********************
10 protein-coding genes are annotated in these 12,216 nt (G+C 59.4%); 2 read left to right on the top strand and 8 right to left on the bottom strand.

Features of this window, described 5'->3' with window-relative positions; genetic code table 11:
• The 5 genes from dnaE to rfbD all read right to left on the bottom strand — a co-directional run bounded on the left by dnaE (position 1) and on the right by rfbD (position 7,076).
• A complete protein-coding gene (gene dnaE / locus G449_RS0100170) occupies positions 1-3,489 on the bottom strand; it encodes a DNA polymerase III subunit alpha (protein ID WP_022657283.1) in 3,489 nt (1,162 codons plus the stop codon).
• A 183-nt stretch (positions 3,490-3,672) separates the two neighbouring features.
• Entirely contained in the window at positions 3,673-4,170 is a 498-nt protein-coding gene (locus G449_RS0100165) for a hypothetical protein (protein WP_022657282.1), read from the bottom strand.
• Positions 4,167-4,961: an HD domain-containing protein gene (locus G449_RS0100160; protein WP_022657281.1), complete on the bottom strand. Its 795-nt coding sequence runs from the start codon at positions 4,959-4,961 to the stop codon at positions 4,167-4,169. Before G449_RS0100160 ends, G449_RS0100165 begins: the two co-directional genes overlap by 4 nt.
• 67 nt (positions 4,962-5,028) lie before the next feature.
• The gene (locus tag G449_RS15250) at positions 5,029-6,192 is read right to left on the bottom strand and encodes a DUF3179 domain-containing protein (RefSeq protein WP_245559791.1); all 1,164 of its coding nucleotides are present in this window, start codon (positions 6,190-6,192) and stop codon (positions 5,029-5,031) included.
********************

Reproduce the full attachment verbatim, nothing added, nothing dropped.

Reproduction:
10 protein-coding genes are annotated in these 12,216 nt (G+C 59.4%); 2 read left to right on the top strand and 8 right to left on the bottom strand.

Features of this window, described 5'->3' with window-relative positions; genetic code table 11:
• The 5 genes from dnaE to rfbD all read right to left on the bottom strand — a co-directional run bounded on the left by dnaE (position 1) and on the right by rfbD (position 7,076).
• A complete protein-coding gene (gene dnaE / locus G449_RS0100170) occupies positions 1-3,489 on the bottom strand; it encodes a DNA polymerase III subunit alpha (protein ID WP_022657283.1) in 3,489 nt (1,162 codons plus the stop codon).
• A 183-nt stretch (positions 3,490-3,672) separates the two neighbouring features.
• Entirely contained in the window at positions 3,673-4,170 is a 498-nt protein-coding gene (locus G449_RS0100165) for a hypothetical protein (protein WP_022657282.1), read from the bottom strand.
• Positions 4,167-4,961: an HD domain-containing protein gene (locus G449_RS0100160; protein WP_022657281.1), complete on the bottom strand. Its 795-nt coding sequence runs from the start codon at positions 4,959-4,961 to the stop codon at positions 4,167-4,169. Before G449_RS0100160 ends, G449_RS0100165 begins: the two co-directional genes overlap by 4 nt.
• 67 nt (positions 4,962-5,028) lie before the next feature.
• The gene (locus tag G449_RS15250) at positions 5,029-6,192 is read right to left on the bottom strand and encodes a DUF3179 domain-containing protein (RefSeq protein WP_245559791.1); all 1,164 of its coding nucleotides are present in this window, start codon (positions 6,190-6,192) and stop codon (positions 5,029-5,031) included.